For thou wast slain, and hast redeemed us to God by thy blood out of every kindred, and tongue, and people, and nation; And hast made us unto our God kings and priests: and we shall reign on the earth. (Rev. 5:9,10, KJV)
It is one thing that the Lord loved us and cleansed us from all sin. It is quite another that we have been made kings. We now have royal blood flowing through our spiritual veins—the blood of Christ, the ruler of kings. It is beyond understanding what the scripture says about this. But by faith, we must say, “Amen. Lord, I am a king.”
Otherwise, we deny the Word of our faith and call God a liar. Isn’t it ironic that, rather than accept our place of kingship, we would rather act unassuming and claim no such greatness for ourselves? But the Lord is the reason that we are kings. It is not of ourselves. We have been made kings by the royal and effective blood of the Lamb.
The Apostle Paul appealed to the Corinthians (1 Cor. 4:8), saying, in essence, I wish that you were kings that we could get alongside and rule with you. But, for now, you are not ready to be kings, because you are too worldly. Though Paul did not live like a king from the world’s viewpoint, he viewed himself as a king, a king with the promise to be with God and reign for all eternity. Paul wanted the Corinthians’ perception of themselves—and therefore their behavior— to line up with the reality of their spiritual identity. What exactly does this fact—that believers are kings— mean for us today?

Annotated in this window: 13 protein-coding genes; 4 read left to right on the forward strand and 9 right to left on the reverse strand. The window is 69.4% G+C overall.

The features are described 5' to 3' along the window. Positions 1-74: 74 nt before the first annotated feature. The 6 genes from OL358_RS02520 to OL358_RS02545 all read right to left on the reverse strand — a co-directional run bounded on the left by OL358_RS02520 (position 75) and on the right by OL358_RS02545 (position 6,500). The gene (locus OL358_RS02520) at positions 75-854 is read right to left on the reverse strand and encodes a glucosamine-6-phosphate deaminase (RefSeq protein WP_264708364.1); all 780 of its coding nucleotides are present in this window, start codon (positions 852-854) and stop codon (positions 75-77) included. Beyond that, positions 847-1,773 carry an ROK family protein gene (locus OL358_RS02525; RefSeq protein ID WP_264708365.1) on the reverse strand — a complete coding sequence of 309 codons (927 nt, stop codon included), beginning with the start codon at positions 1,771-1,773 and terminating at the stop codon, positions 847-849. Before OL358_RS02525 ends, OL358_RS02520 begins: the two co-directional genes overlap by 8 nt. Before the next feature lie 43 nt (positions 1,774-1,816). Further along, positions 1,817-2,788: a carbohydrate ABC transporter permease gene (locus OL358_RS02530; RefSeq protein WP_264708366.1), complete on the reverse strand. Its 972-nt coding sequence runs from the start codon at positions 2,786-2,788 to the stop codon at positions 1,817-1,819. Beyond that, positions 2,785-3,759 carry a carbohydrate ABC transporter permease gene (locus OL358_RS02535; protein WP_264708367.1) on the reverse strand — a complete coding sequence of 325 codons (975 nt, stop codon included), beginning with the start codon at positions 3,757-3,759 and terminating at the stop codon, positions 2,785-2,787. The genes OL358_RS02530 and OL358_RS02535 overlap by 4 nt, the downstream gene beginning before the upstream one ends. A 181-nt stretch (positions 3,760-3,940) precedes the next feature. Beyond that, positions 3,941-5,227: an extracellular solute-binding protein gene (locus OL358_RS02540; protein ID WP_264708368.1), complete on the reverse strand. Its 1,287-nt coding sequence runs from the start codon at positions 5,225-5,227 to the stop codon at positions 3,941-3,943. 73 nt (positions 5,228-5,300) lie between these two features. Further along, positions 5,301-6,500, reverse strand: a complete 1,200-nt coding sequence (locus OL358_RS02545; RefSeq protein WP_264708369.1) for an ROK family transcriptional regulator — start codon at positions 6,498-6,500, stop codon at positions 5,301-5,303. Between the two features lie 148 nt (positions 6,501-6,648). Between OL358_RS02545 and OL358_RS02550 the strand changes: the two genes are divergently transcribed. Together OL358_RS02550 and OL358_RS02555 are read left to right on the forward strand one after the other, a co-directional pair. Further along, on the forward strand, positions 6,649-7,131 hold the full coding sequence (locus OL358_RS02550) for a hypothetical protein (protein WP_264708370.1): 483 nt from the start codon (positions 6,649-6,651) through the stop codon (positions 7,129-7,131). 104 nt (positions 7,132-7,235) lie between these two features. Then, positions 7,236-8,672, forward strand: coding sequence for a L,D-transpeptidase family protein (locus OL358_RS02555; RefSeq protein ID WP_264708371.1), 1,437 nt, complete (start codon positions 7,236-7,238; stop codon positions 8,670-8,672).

Far from puffing up our pride, it should greatly humble us that we have such great standing and responsibility before the King of kings. So what does a king look like? Let’s look at some kingly traits that we should be striving to reflect: Kings have authority (rule, reign). Kings walk nobly, although humbly (at least, they should). Kings use justice and righteousness to establish their kingdoms. Kings need wisdom to govern the people. Kings fight battles to protect their homelands. Kings use counselors in their planning. The King’s actions affect the nation. As the king goes, so does the nation. Let’s take a closer look at the first of these characteristics.
How Does a King Reign?
A king rules and reigns over his kingdom. The Word plainly says that the saints will reign over the nations (2 Tim. 2:12, Rev. 5:10, Rev. 20:6, Rev. 22:5). It also says that we shall judge the world and angels (1 Cor. 6:2,3). Now that is authority. We will even have authority over heavenly beings!
In her biography, one former witch shared how she could see a powerful and glorious authority when believers would walk by her. Unfortunately, she learned not to fear them because they did not realize the authority they had and therefore were no threat to her. What a tragedy! As kings reigning in God’s kingdom, we are to serve and protect the “lands” (homes, families, work environments, neighborhoods) God has given us. When believers are not wielding their spiritual authority, Satan has free reign. It is a bit like marauding invaders coming into the kingdom and plundering the king’s lands and his people while the king sits oblivious on his throne. If only the king had used his royal authority to unleash the royal army to protect his people! Instead, the kingdom is plundered just outside his walls.
Believers have God-given authority to reign until He comes. In Matthew 28:18–20 NKJV, Jesus said, “All authority has been given to Me in heaven and on earth.” He then transferred this authority to us and commanded us to go and make disciples of all nations, baptizing and teaching them all things. His promise is to be with us always, even to the end of the age. Jesus would not have given us such a difficult task without also giving us the authority to achieve it.